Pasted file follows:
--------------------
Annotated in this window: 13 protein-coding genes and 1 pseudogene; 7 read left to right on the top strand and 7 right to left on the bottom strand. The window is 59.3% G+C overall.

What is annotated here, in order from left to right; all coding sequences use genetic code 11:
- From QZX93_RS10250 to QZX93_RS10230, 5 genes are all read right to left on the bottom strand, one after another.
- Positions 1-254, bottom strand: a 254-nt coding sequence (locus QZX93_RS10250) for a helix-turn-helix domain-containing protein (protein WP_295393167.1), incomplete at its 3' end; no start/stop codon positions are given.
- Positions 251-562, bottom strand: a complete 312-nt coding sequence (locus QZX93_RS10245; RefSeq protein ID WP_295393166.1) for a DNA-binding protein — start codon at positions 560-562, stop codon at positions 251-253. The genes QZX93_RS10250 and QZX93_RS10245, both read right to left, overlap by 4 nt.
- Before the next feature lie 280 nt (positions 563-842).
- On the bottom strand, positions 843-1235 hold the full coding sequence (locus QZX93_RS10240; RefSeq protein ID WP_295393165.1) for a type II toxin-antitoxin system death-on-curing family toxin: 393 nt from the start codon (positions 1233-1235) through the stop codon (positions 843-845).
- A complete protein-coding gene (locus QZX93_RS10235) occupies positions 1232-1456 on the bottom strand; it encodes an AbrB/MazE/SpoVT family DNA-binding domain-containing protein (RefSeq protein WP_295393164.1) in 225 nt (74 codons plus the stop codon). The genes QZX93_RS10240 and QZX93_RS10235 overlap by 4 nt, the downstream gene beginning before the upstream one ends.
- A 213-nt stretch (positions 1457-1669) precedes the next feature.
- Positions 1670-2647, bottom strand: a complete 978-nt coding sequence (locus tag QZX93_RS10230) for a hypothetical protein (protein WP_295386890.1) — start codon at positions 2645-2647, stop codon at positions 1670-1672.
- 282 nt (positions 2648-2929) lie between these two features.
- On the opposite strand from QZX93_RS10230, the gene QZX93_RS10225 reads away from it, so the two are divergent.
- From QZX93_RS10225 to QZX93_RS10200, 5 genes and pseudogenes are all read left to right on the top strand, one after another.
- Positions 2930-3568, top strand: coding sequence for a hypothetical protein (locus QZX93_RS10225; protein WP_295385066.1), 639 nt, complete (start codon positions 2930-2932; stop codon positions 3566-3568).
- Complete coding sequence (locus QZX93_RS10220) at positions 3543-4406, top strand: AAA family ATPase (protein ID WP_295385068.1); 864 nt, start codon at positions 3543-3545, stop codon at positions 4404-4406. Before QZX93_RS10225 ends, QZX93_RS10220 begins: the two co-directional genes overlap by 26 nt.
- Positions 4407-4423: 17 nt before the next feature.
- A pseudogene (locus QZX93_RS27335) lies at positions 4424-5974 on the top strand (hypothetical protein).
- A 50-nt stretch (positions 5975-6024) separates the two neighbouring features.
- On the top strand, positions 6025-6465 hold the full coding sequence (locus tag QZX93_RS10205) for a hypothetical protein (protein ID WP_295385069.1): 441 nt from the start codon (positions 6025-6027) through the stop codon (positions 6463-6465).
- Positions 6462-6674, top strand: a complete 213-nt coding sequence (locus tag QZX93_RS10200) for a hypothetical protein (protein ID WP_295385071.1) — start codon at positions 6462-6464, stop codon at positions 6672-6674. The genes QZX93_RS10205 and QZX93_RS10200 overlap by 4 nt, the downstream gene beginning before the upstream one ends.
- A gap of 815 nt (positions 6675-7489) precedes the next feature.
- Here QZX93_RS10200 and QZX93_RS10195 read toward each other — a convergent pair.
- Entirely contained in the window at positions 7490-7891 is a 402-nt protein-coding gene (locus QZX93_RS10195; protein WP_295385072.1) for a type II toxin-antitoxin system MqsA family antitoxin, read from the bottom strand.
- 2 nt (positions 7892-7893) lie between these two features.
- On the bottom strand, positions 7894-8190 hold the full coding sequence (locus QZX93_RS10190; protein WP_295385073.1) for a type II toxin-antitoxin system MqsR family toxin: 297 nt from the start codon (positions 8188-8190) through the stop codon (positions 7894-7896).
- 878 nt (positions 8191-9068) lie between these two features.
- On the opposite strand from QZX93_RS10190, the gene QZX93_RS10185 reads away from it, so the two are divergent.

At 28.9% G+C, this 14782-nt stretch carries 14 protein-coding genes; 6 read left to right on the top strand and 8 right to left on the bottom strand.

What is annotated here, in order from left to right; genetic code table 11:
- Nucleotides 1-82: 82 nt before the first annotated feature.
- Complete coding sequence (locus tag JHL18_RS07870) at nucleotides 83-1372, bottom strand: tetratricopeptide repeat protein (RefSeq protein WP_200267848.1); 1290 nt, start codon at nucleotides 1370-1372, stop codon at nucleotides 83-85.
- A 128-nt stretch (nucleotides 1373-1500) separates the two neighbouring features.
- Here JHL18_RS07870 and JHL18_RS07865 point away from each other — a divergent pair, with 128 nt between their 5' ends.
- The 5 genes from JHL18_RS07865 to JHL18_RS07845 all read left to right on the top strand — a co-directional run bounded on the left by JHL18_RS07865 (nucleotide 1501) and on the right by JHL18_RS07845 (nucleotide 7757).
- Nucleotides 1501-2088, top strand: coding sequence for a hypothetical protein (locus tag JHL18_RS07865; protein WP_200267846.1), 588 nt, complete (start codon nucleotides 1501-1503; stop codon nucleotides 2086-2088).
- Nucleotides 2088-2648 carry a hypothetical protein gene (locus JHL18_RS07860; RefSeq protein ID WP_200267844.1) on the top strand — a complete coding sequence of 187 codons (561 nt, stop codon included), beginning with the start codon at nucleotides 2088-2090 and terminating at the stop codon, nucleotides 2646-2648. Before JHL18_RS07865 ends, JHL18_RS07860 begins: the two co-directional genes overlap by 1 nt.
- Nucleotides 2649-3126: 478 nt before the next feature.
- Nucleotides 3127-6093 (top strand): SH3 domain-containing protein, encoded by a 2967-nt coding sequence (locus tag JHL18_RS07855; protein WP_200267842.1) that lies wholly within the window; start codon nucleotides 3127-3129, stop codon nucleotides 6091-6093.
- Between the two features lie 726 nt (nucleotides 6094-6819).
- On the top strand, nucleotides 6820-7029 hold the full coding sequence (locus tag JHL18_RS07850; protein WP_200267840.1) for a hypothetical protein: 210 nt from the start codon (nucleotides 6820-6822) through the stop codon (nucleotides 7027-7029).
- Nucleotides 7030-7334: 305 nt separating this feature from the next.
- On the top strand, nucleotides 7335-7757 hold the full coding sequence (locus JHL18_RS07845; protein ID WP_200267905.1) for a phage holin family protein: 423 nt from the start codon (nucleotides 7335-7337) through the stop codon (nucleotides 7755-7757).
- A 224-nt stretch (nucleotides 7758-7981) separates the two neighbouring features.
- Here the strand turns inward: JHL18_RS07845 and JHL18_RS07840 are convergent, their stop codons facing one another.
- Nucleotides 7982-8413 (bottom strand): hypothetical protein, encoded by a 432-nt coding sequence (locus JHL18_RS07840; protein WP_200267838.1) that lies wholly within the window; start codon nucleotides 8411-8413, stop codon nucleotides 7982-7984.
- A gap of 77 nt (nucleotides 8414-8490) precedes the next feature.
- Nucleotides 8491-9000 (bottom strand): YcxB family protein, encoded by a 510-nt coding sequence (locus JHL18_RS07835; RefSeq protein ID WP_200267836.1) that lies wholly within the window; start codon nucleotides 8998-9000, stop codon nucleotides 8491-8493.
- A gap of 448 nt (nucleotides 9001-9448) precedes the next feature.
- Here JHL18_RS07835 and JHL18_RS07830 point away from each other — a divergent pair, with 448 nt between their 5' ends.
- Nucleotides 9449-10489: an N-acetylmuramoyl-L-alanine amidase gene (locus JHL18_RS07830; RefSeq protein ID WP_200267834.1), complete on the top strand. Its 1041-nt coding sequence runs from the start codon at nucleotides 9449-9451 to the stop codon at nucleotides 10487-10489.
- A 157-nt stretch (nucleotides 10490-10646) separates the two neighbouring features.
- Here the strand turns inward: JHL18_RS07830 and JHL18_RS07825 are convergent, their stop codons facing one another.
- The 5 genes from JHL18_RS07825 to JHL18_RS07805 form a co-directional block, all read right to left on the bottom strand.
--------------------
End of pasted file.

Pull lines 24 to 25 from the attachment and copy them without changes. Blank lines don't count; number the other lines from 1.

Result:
- 2 nt (positions 7892-7893) lie between these two features.
- On the bottom strand, positions 7894-8190 hold the full coding sequence (locus QZX93_RS10190; protein WP_295385073.1) for a type II toxin-antitoxin system MqsR family toxin: 297 nt from the start codon (positions 8188-8190) through the stop codon (positions 7894-7896).